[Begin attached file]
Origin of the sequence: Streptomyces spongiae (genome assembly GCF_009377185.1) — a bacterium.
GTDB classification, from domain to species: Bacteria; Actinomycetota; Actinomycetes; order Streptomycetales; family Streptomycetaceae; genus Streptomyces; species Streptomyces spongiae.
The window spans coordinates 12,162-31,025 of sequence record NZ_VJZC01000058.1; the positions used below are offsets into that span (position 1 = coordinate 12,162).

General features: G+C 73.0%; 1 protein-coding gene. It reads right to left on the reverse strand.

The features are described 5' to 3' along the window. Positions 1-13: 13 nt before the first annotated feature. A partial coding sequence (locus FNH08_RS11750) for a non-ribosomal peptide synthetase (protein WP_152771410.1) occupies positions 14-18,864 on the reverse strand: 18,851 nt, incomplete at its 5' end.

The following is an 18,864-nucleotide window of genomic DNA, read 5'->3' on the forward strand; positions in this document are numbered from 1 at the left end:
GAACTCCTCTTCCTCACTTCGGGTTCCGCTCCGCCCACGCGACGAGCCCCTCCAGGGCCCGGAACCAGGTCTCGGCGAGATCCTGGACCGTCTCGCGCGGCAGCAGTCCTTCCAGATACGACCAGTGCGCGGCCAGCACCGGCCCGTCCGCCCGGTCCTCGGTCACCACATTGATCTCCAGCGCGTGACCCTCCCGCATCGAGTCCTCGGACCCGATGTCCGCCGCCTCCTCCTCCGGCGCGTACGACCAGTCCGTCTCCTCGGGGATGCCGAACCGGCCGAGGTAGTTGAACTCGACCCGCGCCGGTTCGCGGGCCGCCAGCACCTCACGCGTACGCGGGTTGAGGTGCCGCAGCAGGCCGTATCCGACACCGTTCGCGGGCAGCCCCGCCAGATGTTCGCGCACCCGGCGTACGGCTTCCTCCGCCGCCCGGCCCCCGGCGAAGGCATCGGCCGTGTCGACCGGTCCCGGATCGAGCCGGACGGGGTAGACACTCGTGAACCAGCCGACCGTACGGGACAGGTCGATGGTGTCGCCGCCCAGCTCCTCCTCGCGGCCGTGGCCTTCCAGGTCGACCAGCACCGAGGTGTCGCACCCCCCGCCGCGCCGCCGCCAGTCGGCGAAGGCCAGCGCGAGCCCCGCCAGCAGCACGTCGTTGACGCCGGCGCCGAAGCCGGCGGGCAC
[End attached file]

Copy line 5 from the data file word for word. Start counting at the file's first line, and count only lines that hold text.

The features are described 5' to 3' along the window. Positions 1-13: 13 nt before the first annotated feature. A partial coding sequence (locus FNH08_RS11750) for a non-ribosomal peptide synthetase (protein WP_152771410.1) occupies positions 14-18,864 on the reverse strand: 18,851 nt, incomplete at its 5' end.